Cooper, Robb, 1951-
Ed.D. (Doctor of Education)
Department of Educational Administration and Services
Early childhood education--Illinois--Planning--Case studies
The purpose of this research was to uncover the environmental conditions and the processes that led to the development of an early childhood system in an Illinois public school district. This study involved a wide array of individuals representing community groups with competing interests and different orientations working together to create a community-based early childhood system. The research involved interviewing 17 individuals who had participated in creating the community-based early childhood system. The research process involved (a) interviewing, (b) coding, (c) identification of categories, (d) placement of units of analysis in the established categories and dimensions, and (e) theorizing and constructing from the data. This study uncovered two environmental conditions and five processes in creating the community-based early childhood system. Community leadership and the analysis of internal and external environment that resulted in the urgency for change were uncovered in this case. The five processes uncovered were (1) share vision and goals, (2) a continuum of communication, (3) the relational community, (4) long-term planning, and (5) unique synergy. The existence of the environmental conditions and the processes contributed to the success of creating a community-based early childhood system. Conclusions made in this study include (a) the presence of two environmental conditions and the five processes lead to the success of the community-based initiative; (b) community-based initiatives are more likely to succeed when four of the processes lead to unique synergy, the final process; and (c) organizations can function more efficiently and effectively by developing community-based initiatives.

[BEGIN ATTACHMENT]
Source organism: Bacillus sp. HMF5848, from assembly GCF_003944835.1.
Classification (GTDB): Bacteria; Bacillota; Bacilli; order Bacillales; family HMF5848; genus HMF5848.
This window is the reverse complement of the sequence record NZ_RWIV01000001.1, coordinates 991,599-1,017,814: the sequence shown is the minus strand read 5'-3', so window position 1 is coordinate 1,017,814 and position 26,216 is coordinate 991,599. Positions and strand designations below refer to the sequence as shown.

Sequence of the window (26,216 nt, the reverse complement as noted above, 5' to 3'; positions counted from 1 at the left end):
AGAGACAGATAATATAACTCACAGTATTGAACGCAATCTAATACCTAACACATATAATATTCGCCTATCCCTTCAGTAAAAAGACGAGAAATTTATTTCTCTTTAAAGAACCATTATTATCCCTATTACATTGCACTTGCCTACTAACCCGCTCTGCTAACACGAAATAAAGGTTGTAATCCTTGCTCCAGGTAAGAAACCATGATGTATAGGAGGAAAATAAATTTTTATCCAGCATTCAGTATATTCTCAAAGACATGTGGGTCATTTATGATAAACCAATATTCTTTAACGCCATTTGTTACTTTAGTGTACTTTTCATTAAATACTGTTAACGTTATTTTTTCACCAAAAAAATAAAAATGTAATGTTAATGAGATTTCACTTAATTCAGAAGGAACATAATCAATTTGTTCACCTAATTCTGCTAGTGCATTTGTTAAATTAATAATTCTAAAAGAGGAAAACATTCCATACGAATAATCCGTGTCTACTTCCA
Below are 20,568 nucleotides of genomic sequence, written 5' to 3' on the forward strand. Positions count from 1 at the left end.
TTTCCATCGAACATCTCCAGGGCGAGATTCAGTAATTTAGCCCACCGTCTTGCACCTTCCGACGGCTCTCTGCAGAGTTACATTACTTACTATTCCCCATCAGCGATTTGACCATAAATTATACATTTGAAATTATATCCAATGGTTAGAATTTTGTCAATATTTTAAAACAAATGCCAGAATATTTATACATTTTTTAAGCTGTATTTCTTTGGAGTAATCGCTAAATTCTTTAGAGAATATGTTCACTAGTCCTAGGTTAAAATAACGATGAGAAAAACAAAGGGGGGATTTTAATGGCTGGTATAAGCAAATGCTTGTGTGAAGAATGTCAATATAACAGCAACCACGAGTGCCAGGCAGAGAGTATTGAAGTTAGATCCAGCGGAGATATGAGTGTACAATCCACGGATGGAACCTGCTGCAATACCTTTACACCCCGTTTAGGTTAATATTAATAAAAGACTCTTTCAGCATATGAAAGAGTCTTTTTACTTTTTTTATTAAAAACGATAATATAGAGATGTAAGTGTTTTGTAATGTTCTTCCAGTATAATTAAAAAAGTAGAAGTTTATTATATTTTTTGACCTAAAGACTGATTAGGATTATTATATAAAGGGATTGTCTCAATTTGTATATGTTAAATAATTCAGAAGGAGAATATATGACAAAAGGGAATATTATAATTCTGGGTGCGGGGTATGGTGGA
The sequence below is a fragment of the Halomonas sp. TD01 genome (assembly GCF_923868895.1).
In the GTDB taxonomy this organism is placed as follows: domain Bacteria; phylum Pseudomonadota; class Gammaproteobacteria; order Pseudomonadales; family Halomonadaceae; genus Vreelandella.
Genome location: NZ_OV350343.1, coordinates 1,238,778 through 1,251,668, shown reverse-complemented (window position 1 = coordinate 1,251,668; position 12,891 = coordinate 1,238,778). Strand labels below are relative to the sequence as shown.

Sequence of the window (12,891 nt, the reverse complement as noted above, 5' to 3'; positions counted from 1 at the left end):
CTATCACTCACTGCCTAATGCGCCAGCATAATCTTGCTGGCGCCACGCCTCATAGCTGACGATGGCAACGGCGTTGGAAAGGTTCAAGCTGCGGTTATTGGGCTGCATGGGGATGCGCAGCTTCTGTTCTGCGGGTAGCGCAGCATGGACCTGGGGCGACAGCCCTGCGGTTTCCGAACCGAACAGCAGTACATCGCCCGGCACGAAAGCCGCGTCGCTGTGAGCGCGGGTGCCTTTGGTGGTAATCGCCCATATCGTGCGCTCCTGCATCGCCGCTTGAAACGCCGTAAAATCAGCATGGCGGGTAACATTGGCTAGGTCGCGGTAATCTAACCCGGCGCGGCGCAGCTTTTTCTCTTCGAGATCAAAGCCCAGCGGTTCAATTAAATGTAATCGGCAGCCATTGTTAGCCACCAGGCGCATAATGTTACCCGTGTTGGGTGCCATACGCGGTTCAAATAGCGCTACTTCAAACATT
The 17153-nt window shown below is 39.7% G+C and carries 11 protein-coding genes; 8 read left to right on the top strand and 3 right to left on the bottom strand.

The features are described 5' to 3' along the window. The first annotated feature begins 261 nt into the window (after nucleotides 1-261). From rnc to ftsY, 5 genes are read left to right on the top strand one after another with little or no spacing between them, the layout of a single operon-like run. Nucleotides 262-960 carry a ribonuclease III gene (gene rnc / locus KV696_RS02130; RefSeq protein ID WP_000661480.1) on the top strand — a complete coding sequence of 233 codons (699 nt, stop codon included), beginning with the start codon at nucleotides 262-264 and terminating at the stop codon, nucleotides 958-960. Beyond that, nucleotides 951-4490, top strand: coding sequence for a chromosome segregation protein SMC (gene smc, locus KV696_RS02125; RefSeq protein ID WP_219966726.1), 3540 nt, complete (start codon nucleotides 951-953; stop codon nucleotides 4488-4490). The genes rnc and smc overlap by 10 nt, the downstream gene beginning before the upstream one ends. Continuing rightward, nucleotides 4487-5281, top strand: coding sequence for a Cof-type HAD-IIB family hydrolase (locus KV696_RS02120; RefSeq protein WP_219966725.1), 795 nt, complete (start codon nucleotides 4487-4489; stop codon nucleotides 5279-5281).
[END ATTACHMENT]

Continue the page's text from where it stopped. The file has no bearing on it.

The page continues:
Ware, Jody L., "A case study uncovering the environmental conditions and processes that led to the development of an early childhood system in an Illinois public school district" (2002). Graduate Research Theses & Dissertations. 68.
xi, 183 pages
Northern Illinois University
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